First, set a time that you’re going to get to bed. If you have to get up at a certain time (which, if you’re taking a test you probably do), count back eight to ten hours and add about half an hour or more, depending on how long it takes you to actually fall asleep. This will ensure that you get everything done that you need to and don’t run out of time or question when you need to go to bed.

Get the right amount of hours. For thirteen through eighteen-year-olds, it is recommended that we get eight to ten hours of sleep. Not getting enough sleep puts you at risk for poor mental health, a lower attention span, and even injuries.

Limit sleep-killers, like caffeine and screens. Don’t have caffeinated coffee, soda, or tea past 3:00 pm. It will ruin your sleep schedule and although you may not feel the effects, you might not go into a full R.E.M. cycle or you may have trouble falling asleep. I’m sure you’ve heard it, but screens before bed will have very negative effects on your sleep and the quality of it. The blue light in your phone impacts your body’s internal clock and slows down the release of the sleep hormone, melatonin.

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Eat foods that your brain likes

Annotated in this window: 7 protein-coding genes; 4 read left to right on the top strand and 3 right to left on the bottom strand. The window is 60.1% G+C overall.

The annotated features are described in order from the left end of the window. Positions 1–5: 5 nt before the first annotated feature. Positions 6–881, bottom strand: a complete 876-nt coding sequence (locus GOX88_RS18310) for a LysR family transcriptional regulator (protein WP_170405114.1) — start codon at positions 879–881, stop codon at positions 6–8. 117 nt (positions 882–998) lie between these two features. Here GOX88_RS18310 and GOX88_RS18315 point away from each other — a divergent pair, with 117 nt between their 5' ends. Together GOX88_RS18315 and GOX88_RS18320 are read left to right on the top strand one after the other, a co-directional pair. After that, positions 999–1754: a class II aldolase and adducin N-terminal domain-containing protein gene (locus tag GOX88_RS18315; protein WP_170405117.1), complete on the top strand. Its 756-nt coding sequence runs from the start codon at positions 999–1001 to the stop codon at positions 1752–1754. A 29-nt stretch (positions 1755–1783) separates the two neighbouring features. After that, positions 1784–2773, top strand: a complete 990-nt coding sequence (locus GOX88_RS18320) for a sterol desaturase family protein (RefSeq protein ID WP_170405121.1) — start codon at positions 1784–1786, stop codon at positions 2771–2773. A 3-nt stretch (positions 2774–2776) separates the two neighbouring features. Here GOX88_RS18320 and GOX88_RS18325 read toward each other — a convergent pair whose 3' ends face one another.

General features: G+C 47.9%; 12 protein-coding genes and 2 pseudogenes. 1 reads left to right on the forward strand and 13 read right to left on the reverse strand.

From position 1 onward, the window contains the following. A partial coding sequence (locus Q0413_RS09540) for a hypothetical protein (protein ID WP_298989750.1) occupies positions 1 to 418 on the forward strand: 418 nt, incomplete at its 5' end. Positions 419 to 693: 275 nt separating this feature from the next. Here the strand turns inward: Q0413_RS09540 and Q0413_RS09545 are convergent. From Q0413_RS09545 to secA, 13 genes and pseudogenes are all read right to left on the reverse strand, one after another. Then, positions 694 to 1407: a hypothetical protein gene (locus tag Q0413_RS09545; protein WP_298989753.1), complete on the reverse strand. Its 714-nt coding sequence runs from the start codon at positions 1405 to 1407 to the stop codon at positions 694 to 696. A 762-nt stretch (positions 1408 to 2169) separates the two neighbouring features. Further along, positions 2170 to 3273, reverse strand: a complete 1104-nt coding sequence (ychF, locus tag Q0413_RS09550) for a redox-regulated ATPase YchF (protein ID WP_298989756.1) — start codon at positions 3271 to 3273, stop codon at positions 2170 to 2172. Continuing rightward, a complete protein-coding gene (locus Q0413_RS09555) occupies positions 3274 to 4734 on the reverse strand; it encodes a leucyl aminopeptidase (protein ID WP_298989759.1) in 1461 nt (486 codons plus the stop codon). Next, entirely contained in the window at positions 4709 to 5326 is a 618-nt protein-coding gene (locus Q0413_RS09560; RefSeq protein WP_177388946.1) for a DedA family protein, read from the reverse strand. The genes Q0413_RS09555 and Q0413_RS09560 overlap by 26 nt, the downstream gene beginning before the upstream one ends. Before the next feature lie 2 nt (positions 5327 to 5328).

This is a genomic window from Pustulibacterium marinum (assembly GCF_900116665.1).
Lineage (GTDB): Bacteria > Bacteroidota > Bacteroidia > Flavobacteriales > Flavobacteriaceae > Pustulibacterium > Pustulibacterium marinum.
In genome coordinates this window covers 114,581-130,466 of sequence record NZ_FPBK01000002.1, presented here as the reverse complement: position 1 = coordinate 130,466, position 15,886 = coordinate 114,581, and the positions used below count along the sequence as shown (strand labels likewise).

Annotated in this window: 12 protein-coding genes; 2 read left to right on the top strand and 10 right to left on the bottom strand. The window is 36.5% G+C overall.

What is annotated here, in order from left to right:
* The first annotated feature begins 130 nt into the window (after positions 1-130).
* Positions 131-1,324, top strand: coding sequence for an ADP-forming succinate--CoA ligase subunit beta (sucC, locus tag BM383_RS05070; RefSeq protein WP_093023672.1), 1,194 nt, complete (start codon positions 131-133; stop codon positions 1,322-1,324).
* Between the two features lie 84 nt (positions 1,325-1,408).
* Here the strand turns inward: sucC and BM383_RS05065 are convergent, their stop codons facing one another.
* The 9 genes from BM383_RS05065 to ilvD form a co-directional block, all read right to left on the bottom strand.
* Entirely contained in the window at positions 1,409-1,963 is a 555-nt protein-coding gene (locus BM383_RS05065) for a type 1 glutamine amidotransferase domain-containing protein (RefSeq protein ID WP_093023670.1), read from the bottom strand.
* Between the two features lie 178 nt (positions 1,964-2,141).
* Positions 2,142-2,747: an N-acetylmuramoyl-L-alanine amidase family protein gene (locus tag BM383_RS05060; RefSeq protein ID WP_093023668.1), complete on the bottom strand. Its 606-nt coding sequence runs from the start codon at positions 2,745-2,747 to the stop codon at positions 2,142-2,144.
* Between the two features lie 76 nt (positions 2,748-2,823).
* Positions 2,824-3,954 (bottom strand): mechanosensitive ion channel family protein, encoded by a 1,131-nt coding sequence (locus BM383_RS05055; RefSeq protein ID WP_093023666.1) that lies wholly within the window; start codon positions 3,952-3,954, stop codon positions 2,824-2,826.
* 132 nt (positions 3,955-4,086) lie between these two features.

There are certain foods that promote brain function which will help with the effectiveness of studying and good outcomes when you’re test-taking. Berries are high in compounds that increase blood flow to the brain which improves your mental performance. Citrus fruits contain compounds that help with learning and memory. Dark chocolate and cocoa products have the highest amount of flavonoid content which protects nerve cells from injury and neurotoxins and even encourages memory, learning, and cognitive function. Nuts, eggs, avocado, and fish also positively affect brain health.

Test-taking mindfulness

It’s important to be in the right mindset before taking a test. Many people grow anxious and stressed before a test, understandably so. Meditation will help you to clear your mind and calm your emotions. It doesn’t have to be full-on yoga, but just some helpful breathing exercises or stretches will do the trick.

Taking a break from technology will also help your mindset. When you’re bombarded by social media, stressful news, and countless notifications, your mind can become overwhelmed and negatively distracted. Instead of scrolling through Instagram, talk to your sibling or parent, pet your dog or cat, read a book or magazine, or anything else that helps you unwind (besides your phone).

Self-motivation does wonders. I know it sounds kind of typical and pointless, but some positive mantras can really work for some people. Just tell yourself phrases like “I can”, “I will do my best”, “I’m prepared”, and “I’ve got this” to really motivate and reassure your mind that you can do it.

Unfortunately, just acting on these tips won’t do the trick. In order to really get that A and become a successful student, it’s vital to do the work and devote your time to studying and homework. Hopefully, though, these tips will lead you on the right path and make it much easier to have beneficial study sessions for the rest of your educational career.